WASHINGTON, D.C.: US existing-home sales edged higher in January, while tight inventory drove prices higher at the fastest pace since last April, the National Association of Realtors (NAR) said on Tuesday (Wednesday in Manila).
Sales of previously owned homes rose 0.4 percent to an annual rate of 5.47 million units in January, the NAR said. The December pace was slightly revised downward to 5.45 million units.
January sales were 11.0 percent higher than a year ago, the largest year-over-year gain since July 2013.
Sales gains were broad, with only the West showing a decline, and pointed to a strong start to 2016 for the housing market, a bright spot in the modestly growing US economy.
Sales of single-family homes, the largest part of the market, rose 1.0 percent from December. Sales of condominiums and co-ops fell 4.7 percent.
Over the past 12 months, single-family home sales were up 11.2 percent and condo/co-op sales increased 8.9 percent.
Lawrence Yun, NAR’s chief economist, said the housing market has been showing encouraging resilience in recent months, but home prices were still rising too fast because of a lack of supply.
“Despite the global economic slowdown, the housing sector continues to recover and will likely help the US economy avoid a recession,” Yun said.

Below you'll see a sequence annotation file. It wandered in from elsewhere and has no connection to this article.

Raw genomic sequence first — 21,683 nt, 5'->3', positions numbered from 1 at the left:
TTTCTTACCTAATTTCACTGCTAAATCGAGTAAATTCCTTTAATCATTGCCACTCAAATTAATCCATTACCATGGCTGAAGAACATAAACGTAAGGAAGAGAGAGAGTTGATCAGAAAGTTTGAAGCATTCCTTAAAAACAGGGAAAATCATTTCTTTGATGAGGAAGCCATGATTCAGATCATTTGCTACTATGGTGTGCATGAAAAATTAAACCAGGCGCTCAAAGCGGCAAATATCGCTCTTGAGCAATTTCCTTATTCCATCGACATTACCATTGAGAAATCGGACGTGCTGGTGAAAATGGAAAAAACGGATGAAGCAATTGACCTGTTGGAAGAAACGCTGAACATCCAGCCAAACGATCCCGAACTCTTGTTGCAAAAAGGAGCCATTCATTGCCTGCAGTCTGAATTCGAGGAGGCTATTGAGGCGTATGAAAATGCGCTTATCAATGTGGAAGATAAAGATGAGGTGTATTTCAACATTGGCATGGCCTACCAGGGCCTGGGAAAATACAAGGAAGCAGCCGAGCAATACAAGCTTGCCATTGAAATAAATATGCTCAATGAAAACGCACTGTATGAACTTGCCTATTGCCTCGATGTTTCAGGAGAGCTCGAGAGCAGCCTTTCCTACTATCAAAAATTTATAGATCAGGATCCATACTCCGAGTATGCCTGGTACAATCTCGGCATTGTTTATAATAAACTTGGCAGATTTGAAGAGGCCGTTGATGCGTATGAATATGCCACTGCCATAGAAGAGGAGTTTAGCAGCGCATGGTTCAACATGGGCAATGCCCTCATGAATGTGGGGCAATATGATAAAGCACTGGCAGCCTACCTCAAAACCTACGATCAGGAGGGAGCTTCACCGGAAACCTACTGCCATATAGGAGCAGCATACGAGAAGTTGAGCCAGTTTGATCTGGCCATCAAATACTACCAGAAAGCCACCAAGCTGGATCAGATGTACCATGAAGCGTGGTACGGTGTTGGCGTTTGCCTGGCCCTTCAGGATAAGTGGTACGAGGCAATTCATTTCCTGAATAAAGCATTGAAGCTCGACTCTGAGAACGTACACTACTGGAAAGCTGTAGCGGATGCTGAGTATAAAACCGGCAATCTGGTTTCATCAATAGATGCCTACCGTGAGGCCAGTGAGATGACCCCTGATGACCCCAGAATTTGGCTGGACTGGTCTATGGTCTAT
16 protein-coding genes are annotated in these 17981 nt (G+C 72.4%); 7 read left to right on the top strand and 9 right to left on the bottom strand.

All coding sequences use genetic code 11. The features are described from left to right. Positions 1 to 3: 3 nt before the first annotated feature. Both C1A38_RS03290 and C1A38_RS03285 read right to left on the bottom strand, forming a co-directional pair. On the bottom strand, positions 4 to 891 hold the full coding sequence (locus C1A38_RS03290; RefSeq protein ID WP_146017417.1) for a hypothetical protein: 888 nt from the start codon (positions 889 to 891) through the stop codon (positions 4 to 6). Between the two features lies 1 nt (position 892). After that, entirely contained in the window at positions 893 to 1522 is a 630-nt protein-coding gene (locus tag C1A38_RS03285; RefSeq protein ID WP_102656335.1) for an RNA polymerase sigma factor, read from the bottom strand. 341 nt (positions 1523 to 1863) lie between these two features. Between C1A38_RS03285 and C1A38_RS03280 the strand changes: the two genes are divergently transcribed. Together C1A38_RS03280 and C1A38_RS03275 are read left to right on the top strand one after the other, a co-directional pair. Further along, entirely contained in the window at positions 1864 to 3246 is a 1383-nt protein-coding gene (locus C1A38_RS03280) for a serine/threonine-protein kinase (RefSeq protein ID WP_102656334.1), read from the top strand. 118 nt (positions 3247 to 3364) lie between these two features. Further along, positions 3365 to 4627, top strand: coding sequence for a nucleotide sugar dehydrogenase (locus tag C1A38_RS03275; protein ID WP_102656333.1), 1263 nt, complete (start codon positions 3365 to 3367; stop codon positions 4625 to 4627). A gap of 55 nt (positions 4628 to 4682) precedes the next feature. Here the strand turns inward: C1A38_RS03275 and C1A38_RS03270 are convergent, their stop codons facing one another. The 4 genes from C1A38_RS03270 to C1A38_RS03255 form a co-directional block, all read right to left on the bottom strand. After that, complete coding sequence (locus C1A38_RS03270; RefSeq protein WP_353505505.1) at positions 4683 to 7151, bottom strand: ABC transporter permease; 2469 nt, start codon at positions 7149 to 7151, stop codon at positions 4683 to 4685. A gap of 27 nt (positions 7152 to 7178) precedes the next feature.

The median existing-home price overall in January was $213,800, up 8.2 percent from January 2015, the largest year-over-year gain since April 2015.
The supply of existing homes on the market rose 3.4 percent in January but was 2.2 percent lower than a year ago.
“Home prices ascending near or above double-digit appreciation aren’t healthy—especially considering the fact that household income and wages are barely rising,” Yun said.
Ian Shepherdson of Pantheon Macroeconomics said that rising mortgage applications in recent months “points to a strong spring selling season” with tight inventory likely to drive further rapid price gains.
The NAR reported Tuesday that home prices in 20 major cities rose 0.8 percent in December from November, and were up 5.7 percent from a year ago.
The highest annual gains among the 20 cities continued to be in Portland, San Francisco and Denver, all reporting double-digit increases in December, led by Portland at 11.4 percent.